Maxwell K. Multer, 01 September 2011
Regulators have addressed market manipulation with Rule 10b-5 since its promulgation under the Securities Exchange Act in 1942. While Section 9 of the Securities Exchange Act addresses manipulation of securities prices, it requires the specific intent “for the purpose of inducing the purchase or sale of such security by others”1 or “for the purpose of creating a false or misleading appearance [of market activity] . . ..”2 It is likely for that reason that prosecutors rarely use Section 9, choosing instead to bring manipulation proceedings under Rule 10b-5.3 But as the tools available for accomplishing market manipulation have evolved, the judicially narrowed contours of Rule 10b-5 may be such that certain new schemes escape liability. With modern advances in trade execution, market platforms and derivatives, it is now possible to accomplish a profitable market manipulation without engaging in any overtly fraudulent or illegal behavior.
Several courts have elected to distinguish between these alleged schemes and schemes which do include illegal behavior, employing a higher level of scrutiny and requiring proof of additional elements in the former situation. Manipulative schemes are referred to as “open market manipulations” when the alleged scheme is accomplished solely through the use of facially legitimate open market transactions. That is, where the manipulator has not engaged in any conduct that is inherently or otherwise illegal, such as fictitious transactions, wash sales or by disseminating false reporting. The transactions are seemingly legitimate, but for their manipulative intent and effect in combination.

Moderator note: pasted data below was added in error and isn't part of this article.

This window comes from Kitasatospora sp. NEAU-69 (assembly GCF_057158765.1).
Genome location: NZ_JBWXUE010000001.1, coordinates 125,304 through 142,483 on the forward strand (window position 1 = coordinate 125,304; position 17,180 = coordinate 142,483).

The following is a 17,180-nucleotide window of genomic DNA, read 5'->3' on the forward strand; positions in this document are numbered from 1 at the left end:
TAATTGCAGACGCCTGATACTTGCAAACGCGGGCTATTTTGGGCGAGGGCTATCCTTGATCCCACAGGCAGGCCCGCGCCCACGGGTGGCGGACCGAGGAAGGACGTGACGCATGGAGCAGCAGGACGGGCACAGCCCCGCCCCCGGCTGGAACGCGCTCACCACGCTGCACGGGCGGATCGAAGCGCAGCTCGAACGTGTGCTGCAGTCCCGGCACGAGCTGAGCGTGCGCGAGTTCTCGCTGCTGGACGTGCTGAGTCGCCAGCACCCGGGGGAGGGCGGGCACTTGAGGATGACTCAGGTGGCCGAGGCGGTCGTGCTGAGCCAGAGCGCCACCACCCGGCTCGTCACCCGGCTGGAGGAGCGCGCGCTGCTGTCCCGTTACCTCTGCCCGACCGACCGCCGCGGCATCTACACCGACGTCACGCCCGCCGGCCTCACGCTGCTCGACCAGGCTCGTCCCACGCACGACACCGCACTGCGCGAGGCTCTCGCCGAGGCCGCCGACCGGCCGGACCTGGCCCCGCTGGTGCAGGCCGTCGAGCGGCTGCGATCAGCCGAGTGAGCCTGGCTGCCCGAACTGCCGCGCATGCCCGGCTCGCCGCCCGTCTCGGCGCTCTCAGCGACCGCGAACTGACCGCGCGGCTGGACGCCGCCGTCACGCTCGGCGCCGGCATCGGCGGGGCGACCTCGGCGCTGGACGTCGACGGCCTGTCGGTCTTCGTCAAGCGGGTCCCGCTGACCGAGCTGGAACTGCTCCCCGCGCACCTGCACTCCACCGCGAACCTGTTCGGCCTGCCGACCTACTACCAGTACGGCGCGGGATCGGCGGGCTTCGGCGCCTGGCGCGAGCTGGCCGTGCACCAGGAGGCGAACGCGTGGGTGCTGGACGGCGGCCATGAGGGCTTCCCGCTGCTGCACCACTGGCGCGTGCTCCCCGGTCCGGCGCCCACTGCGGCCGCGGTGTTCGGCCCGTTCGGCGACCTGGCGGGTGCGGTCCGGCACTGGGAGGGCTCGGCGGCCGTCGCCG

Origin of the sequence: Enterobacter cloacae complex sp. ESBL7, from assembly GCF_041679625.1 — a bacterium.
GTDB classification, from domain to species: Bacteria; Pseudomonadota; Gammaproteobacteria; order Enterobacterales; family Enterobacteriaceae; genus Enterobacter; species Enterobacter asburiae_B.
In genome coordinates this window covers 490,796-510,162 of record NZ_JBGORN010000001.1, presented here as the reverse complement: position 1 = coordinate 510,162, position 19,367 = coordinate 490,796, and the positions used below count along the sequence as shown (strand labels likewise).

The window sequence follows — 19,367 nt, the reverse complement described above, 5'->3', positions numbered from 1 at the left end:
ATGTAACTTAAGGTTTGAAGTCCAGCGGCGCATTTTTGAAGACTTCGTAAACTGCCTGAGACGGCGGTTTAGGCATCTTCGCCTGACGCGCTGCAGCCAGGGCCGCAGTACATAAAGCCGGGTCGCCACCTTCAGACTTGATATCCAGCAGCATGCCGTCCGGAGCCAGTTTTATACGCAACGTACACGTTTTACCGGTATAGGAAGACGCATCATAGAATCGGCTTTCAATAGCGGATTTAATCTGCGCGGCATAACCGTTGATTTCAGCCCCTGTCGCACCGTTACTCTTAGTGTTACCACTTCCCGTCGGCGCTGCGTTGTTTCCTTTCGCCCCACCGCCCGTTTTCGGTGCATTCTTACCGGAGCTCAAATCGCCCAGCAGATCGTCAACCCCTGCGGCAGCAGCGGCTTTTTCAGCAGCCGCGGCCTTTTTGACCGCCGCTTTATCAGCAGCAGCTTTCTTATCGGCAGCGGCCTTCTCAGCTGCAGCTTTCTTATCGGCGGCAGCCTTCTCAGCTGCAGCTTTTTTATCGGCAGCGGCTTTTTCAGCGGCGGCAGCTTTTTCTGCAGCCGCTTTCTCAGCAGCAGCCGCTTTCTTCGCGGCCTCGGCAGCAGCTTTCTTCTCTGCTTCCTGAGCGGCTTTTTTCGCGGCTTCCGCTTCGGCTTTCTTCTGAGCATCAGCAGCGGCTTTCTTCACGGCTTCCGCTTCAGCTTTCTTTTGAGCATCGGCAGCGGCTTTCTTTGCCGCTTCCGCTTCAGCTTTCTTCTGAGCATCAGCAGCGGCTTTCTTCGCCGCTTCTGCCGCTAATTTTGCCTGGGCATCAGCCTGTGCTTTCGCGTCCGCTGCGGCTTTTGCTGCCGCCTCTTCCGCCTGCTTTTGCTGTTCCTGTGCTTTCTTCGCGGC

Because these schemes are comprised of facially legitimate transactions, a number of courts have refused to impose liability, some categorically so. This refusal is inappropriate and operates to the detriment of honest market participants. Furthermore, refusal to impose liability on a categorical basis unnecessarily and improperly places conduct that intentionally distorts prices outside the scope of Section 10(b). In 2005, the Federal Energy Regulatory Commission’s anti-manipulation rules were modified to mirror the language of SEC Rule 10b-5, and the Commission considers existing Rule 10b-5 precedent when hearing manipulation cases.
In late 2010, the Commodity Futures Trading Commission proposed rules to implement its expanded and clarified anti-manipulation authority under Section 753 of the Dodd-Frank Wall Street Reform and Consumer Protection Act.4 The CFTC’s analysis of alleged market manipulation claims has historically differed from the Securities and Exchange Commission’s under Rule 10b-5.5 The proposed language of the new rule mirrors that of Rule 10b-5 and FERC’s anti-manipulation rules, and the scope of prohibited behavior may be changed and expanded as a result.